After the end of the Mexican-American War in 1848, border disputes between the United States and Mexico remained unsettled. Land that now comprises lower Arizona and New Mexico was part of a proposed southern route for a transcontenental railroad. US President Franklin Pierce was convinced by Jefferson Davis, (Later the First President of the Confederate States of America) then the country's Secretary of War, to send James Gadsden (who had personal interests in the rail route) to negotiate the Gadsden Purchase with Mexico. Under the resulting agreement, the U.S. paid Mexico $10 million. There was a problem with the money, however: Even though the agreement specified $10 million, the US Congress only agreed to pay $7 million. When the money finally arrived, in Mexico City, $1 million was found to be lost, thus making $6 million the amount Mexico actually got for the sale of that land. Hey, they set the price… we paid it!

    Run the numbers and you will find that the US paid Mexico $24, 250,000.00 (24 million, two-hundred-and-fifty-thousand) US dollars for the land in the Southwest US which many claim, today, we (The US) stole!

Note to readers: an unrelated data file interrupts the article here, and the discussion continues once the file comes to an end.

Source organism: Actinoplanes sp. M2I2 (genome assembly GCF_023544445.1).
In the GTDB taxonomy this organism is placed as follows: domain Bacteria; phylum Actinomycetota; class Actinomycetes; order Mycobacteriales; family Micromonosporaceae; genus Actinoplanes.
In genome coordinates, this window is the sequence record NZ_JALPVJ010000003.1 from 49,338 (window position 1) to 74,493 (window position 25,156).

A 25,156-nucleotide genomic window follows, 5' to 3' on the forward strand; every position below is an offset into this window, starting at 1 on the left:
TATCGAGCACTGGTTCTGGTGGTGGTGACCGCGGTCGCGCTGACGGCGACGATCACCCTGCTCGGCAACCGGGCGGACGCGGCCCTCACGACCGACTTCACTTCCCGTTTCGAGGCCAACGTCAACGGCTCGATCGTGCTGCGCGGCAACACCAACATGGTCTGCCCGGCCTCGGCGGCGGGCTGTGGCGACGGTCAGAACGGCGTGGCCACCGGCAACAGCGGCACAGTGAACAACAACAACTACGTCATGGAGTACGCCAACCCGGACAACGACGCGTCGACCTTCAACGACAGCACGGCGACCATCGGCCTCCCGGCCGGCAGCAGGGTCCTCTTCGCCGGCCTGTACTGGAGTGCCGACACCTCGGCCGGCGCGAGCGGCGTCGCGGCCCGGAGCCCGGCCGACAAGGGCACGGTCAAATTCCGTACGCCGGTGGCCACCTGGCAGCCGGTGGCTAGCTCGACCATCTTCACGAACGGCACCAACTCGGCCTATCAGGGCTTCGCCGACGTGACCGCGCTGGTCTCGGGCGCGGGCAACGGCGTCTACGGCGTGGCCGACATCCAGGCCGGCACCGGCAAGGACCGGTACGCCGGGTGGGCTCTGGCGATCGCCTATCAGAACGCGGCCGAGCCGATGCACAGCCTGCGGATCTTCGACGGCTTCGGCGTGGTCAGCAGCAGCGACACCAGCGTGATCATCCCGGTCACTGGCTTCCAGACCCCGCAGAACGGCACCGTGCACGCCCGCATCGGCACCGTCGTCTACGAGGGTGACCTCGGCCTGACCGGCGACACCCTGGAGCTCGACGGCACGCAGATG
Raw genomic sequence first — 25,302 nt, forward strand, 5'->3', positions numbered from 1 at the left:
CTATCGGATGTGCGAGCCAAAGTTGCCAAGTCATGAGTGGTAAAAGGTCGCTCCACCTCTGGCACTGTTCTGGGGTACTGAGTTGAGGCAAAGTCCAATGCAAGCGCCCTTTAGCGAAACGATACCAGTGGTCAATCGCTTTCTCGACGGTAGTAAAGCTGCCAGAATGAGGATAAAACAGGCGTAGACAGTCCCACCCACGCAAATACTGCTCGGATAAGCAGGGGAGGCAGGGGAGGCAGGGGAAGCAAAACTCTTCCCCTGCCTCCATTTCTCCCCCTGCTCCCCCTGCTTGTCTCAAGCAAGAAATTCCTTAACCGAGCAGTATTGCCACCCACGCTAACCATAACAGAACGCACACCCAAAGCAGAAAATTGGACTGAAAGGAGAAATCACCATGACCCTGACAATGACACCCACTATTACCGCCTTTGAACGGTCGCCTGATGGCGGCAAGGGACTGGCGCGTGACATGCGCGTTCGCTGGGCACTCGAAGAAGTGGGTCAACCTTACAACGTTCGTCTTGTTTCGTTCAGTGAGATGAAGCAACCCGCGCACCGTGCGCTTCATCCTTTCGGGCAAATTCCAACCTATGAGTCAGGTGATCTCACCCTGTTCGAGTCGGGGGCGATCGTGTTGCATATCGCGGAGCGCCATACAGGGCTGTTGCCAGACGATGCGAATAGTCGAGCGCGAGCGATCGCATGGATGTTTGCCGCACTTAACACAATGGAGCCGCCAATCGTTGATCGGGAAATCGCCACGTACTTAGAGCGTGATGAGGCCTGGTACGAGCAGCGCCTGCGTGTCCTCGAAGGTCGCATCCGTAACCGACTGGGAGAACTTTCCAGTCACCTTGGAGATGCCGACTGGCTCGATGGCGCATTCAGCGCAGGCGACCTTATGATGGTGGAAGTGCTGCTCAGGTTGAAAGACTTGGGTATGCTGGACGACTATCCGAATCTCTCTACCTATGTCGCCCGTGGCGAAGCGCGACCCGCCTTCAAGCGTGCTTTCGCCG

8. vyo476

    vyo476 Active Member

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    Read and learn stalin. There WILL be a test.


    This attack was precipitated as a result of conflicting views of where the border lay. Mexico claimed the border was further north; Texas (and America) claimed it lay at the Rio Grande - so President Polk (who was elected on an imperialist platform) sent American troops to the Rio Grande. How many troops? 14. Were they there purely to piss of the Mexicans? That's up to you.

    Please note that the biggest problem the US Army encountered was travel; Scott's plan called for them to land by sea on the western coast of Mexico, not an easy place to get to from the eastern half of the United States.

    And therein lies the stealing bit. I think you'll find most history textbooks don't look favorably on the German annexation of Alsace-Lorraine after the Franco-Prussian War of 1871 - just because we "won" doesn't necessarily mean that carving away half of their territory (and that's not including Texas) was justified.

    The people from Mexico signing that treaty might not have actually had guns pointed at their heads, but it wasn't exactly their choice, either. Treaties made under duress like that rarely turn out well (cough, Versailles, cough).

    Only the Gadsden Purchase was legitimate, because that took place without our army sitting in their capital.

    If you put a gun to someone's head and tell them you're buying their car, even for a decent price, is it okay?

    Why did we need that additional land?